Oh the joy of finding Jesus (or of Jesus finding me) in wild spaces...in the delightful pitter-patter of merganser's feet as the whole flock alights from the choppy waters of Hammond Lake, on the wings of a bald eagle soaring high above, in the winter call of a tree sparrow, or even by the way that dormant oaks stand so sturdy and immovable.

It is rest for this weary soul, and the gift of wild spaces has a way of smoothing all the rough edges of daily living, don't you think?

The one who approaches wild spaces with a receptive mind and an open heart walks on into
endless mystery and acquaintance, and with these gifts comes joy and anticipation.

To the mergansers out on the water; do you enjoy the sound of your feet against the water's surface upon take-off as much as I do?

To the eagle and the gull; do you await the arrival of this massive flock of mergansers each year with eager expectancy since they make it easier to locate the densest pockets of fish activity?

To the lone tree sparrow perched on a birch branch. I can see that while you're the only member of your species present here that you are not alone. Did these 30+ juncos in your company breed in the same area as you? Did you all depart the southern edge of the Arctic circle together?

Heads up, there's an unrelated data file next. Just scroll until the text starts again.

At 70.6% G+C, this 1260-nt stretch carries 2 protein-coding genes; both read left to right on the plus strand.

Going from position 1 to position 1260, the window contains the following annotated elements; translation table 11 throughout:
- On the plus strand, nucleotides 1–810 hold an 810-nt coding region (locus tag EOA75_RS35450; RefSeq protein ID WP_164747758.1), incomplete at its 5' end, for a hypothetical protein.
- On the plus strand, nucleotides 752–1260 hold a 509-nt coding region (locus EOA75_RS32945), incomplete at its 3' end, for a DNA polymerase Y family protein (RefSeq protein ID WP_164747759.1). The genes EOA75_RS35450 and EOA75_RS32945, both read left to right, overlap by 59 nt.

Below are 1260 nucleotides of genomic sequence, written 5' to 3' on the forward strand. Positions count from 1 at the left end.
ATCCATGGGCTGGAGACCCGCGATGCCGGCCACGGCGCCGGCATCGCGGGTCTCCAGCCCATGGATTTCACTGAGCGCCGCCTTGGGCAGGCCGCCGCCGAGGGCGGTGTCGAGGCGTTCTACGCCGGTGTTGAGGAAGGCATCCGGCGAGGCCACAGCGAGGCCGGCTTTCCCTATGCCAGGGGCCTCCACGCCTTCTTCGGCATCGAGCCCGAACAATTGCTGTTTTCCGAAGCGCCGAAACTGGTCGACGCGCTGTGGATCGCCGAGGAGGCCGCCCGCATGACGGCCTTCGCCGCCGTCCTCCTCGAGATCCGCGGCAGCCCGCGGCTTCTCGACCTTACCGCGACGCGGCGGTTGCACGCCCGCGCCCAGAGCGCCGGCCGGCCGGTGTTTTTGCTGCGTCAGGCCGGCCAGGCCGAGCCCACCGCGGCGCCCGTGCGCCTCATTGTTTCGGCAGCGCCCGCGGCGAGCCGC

To all who share this wild space in this moment, peace to all of you, my neighbors with whom I'm pleased to know as I rest along the edge of these ice-fringed waters.

















Sunday, November 10, 2019

A Season of Waiting

Yesterday's saunter through fields of snow-covered weeds was an experience in self-reflection.

I know what I want my life to be about...
  • Living into community with wildlife and wild spaces
  • Lending my voice to my wild neighbors
  • Helping others to do these things
  • And that my neighbors might know love because I let Jesus live through me.

I know what I want my life to be about but at times my inspiration is lacking.

Have you been in this place?
  • Knowing what you want your life to be about. 
  • Lacking the inspiration. 
  • Unsure why.
In this life there are seasons of growth, seasons of heavy labor, and there are seasons of waiting. In truth, there is a season for every good thing.

And so, I trust that even when I cannot find the words for this blog, the Spirit of God is present and at work.
When inspiration is lacking...
...maybe its enough to be in the presence of God.
...maybe its enough to be who I am in this moment.
When our hearts overflow with inspiration there is a time to share that inspiration freely.

When inspiration is lacking, there is a time to wait; and in that season of waiting to allow the Spirit of God to minister to a receptive heart through the gift of wild spaces.

The Israelite's season of waiting took them on a 40 year wilderness journey prior to entering the Promised Land.

The prophet Elijah's season of waiting took him on a 40 day walk to Mount Sinai where God met him. I love that part of his story is that during his season of waiting he was ministered to by ravens in the wilderness!